After we arrive in Bedwyn, I tell the Man that my right boot is still making funny sounds.
“Funny sounds?” he says.
“Yeah. Like a horse clopping down the road.”
I shake my right foot. I can feel something jiggling. I’ve had this feeling off-and-on since we came back from New York. He follows the movement of my leg.
“It’s because your HEEL IS ABOUT TO FALL OFF,” he tells me.
I look down. The heel of my boot is dangling from several rusty nails. Several questions pop into my head all at once. How have I not noticed this before? Why did I somehow think that the jiggling was coming from the toe of my boot? And, more pressing still: how am I going to cope with a broken boot in a village so small that the first cab driver we call says, “oh no, sorry, I’m just having myself a cup of tea, I can’t pick you up”?
In Avebury, where we end up after a pint and a perusal of the Guardian whilst waiting for the third cab driver we call to arrive, we meet up with friends and I am able to borrow the wellies of an 11-year-old boy whose feet are definitely at least a size bigger than mine. The Man gestures wildly as we stand on a windy ridge overlooking a circle of giant stones (only in England); he punches a hole in his Barbour.
“We’re a mess,” I say. I like our mess, but still.
It’s overcast and the children want to climb the stones, roll down the hills. A humourless pair of English hippies in moon-patterned trousers and tie-dye jumpers tries to stop them: in future re-tellings of this story (and there will be many), they say, Don’t climb the rocks. This is our temple; this is our Church. But in all truth they do not say this, just look disapprovingly, just bark . They remind me of the puckered old woman in the Great Tew church telling us: What do they think this is, a nursery? In my day children would never be allowed to play in a place like this. The hippies with their sour countenance, their wild hair and ugly demeanor, move on. Ned the puppy pulls me along the side of a hill. We have no time for hippy temples, for rules or regulations. Only time to stand windblown on a ridge, to watch children rolling so fast and so far it makes us fret (but briefly).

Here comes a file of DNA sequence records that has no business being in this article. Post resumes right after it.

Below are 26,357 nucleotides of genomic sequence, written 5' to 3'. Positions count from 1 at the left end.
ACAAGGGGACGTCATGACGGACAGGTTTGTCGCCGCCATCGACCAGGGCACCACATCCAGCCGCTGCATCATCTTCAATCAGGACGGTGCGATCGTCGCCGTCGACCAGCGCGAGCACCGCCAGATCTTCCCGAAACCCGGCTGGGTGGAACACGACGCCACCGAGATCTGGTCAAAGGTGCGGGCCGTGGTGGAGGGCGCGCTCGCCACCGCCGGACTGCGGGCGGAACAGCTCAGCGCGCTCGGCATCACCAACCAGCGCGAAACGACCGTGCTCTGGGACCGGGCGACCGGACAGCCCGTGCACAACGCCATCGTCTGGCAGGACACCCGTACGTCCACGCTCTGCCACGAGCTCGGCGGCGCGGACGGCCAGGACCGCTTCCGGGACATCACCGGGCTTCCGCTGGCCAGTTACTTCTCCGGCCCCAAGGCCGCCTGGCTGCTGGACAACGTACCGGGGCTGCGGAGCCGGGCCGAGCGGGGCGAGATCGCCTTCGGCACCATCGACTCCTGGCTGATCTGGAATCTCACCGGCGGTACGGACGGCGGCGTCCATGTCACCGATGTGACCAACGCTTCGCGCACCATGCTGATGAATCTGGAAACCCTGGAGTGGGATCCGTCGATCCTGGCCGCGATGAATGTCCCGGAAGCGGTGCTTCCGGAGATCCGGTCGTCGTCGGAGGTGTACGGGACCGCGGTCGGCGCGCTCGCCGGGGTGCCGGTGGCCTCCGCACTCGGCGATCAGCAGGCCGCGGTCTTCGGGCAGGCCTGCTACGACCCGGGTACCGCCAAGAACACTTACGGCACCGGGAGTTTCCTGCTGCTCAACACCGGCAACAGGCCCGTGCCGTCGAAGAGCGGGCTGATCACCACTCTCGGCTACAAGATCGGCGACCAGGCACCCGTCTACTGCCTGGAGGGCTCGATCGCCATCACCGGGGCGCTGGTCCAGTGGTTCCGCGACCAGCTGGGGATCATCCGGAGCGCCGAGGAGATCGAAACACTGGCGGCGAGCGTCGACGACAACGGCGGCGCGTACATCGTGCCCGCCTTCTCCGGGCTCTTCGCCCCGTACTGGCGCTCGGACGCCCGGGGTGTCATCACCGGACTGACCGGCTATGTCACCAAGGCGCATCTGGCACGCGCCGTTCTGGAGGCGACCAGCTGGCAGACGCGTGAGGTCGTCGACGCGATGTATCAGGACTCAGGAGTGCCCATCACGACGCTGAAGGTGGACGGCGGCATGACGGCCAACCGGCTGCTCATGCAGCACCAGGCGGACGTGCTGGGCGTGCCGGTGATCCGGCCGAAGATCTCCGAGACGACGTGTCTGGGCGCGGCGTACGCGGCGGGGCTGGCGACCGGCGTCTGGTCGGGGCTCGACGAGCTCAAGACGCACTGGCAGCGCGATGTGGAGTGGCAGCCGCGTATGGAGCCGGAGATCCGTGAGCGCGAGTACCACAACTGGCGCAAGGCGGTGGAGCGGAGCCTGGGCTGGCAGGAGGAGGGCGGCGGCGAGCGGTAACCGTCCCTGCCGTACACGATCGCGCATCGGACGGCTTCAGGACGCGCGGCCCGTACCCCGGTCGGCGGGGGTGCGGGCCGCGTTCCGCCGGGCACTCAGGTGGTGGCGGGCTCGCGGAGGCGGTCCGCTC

In Mildenhall which is pronounced Minal we sleep above the pub. There is no store in the village and no school; the people are rooted to the place only through a town hall and an eating-and-drinking establishment. We mention we might want a taxi to the train station after dinner.
“A taxi?” says the woman.
“Oooh I dunno about that,” says the man. We feel like the city-slickers, even in our torn Barbours, our too-big wellies.
So we stay; in a room which is the essence of the English bed-and-breakfast. Shabby floral curtains, pulled back to reveal the pub sign, the cobbled pavement, the thatched cottages across the narrow street. Upholstered chairs, worn and soft. An ugly purple duvet, a flowery third pillow.
“Why are there three pillows?” I want to know. The Man holds up the third pillow.
“Just look at it,” he says. Then he hits his head on the mantelpiece-above-the-bed.
“Why is there a mantelpiece above the bed?” I also want to know, but the simple answer is that there is no why; the why is in its existing at all. And in the morning, we have a greasy and delicious full English breakfast while the owners’ three black poodles wander around the front room like a trio of furry balloon animals.
Passing through Marlborough; the widest High Street in Britain, though you wouldn’t think it now. Just a parking lot now–a thick row of vehicles clogging up the centre. But look at a picture of it a hundred years ago and it is impressive. Like a sea between the two sides of the road.
Now past the place where the Thames starts.
“Look, you know the Thames, the Thames in London, this is where it begins,” says the boys’ mother, one hand on the wheel, pointing over the bridge.
“We know the Thames is in London,” says one of the boys, pouting, pressing his face against the side of the car. “You don’t have to keep saying, ‘the Thames in London.'”
“But look,” we say, “this is where it starts, isn’t that incredible?” And then the Man adds, “and it goes through Oxford, too. It splits into two, but it’s still the Thames.”
(And then we can’t remember, for a bit, which is the Isis and which is the Cherwell.)
Burford suddenly feels like home, because it’s the Cotswolds–Cotswold stone, Cotswold colour. I am lost in the map of England, it’s swallowed me completely, and every foray from the city where we live feels like magic and mystery (and so does every re-entry).